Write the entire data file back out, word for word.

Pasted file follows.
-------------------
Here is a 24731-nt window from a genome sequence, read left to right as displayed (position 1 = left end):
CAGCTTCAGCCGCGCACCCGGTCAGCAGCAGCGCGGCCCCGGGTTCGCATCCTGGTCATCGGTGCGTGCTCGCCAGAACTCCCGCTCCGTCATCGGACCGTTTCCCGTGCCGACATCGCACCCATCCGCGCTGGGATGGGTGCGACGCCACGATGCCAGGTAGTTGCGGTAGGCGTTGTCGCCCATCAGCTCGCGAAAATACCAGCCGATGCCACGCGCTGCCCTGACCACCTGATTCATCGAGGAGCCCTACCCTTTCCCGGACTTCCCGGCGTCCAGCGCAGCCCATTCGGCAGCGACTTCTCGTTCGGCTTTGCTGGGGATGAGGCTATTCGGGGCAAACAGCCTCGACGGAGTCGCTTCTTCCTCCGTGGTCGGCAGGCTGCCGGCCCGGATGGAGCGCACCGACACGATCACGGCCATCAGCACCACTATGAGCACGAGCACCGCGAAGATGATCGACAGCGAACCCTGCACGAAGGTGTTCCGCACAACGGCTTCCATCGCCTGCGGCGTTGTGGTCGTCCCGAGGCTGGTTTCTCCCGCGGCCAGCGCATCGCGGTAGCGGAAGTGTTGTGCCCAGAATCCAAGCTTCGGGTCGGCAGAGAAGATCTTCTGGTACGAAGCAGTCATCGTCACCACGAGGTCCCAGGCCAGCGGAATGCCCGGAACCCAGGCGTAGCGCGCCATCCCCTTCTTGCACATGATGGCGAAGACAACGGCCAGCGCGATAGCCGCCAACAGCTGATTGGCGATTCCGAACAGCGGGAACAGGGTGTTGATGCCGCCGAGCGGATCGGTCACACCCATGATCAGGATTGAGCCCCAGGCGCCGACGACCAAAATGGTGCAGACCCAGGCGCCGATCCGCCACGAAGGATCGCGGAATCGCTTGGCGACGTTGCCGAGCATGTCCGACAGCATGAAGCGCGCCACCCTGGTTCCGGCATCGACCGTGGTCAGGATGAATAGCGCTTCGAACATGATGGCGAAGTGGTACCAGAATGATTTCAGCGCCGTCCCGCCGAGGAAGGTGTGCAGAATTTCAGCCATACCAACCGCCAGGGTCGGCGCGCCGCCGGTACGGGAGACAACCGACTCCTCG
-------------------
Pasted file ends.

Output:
Here is a 24731-nt window from a genome sequence, read left to right as displayed (position 1 = left end):
CAGCTTCAGCCGCGCACCCGGTCAGCAGCAGCGCGGCCCCGGGTTCGCATCCTGGTCATCGGTGCGTGCTCGCCAGAACTCCCGCTCCGTCATCGGACCGTTTCCCGTGCCGACATCGCACCCATCCGCGCTGGGATGGGTGCGACGCCACGATGCCAGGTAGTTGCGGTAGGCGTTGTCGCCCATCAGCTCGCGAAAATACCAGCCGATGCCACGCGCTGCCCTGACCACCTGATTCATCGAGGAGCCCTACCCTTTCCCGGACTTCCCGGCGTCCAGCGCAGCCCATTCGGCAGCGACTTCTCGTTCGGCTTTGCTGGGGATGAGGCTATTCGGGGCAAACAGCCTCGACGGAGTCGCTTCTTCCTCCGTGGTCGGCAGGCTGCCGGCCCGGATGGAGCGCACCGACACGATCACGGCCATCAGCACCACTATGAGCACGAGCACCGCGAAGATGATCGACAGCGAACCCTGCACGAAGGTGTTCCGCACAACGGCTTCCATCGCCTGCGGCGTTGTGGTCGTCCCGAGGCTGGTTTCTCCCGCGGCCAGCGCATCGCGGTAGCGGAAGTGTTGTGCCCAGAATCCAAGCTTCGGGTCGGCAGAGAAGATCTTCTGGTACGAAGCAGTCATCGTCACCACGAGGTCCCAGGCCAGCGGAATGCCCGGAACCCAGGCGTAGCGCGCCATCCCCTTCTTGCACATGATGGCGAAGACAACGGCCAGCGCGATAGCCGCCAACAGCTGATTGGCGATTCCGAACAGCGGGAACAGGGTGTTGATGCCGCCGAGCGGATCGGTCACACCCATGATCAGGATTGAGCCCCAGGCGCCGACGACCAAAATGGTGCAGACCCAGGCGCCGATCCGCCACGAAGGATCGCGGAATCGCTTGGCGACGTTGCCGAGCATGTCCGACAGCATGAAGCGCGCCACCCTGGTTCCGGCATCGACCGTGGTCAGGATGAATAGCGCTTCGAACATGATGGCGAAGTGGTACCAGAATGATTTCAGCGCCGTCCCGCCGAGGAAGGTGTGCAGAATTTCAGCCATACCAACCGCCAGGGTCGGCGCGCCGCCGGTACGGGAGACAACCGACTCCTCG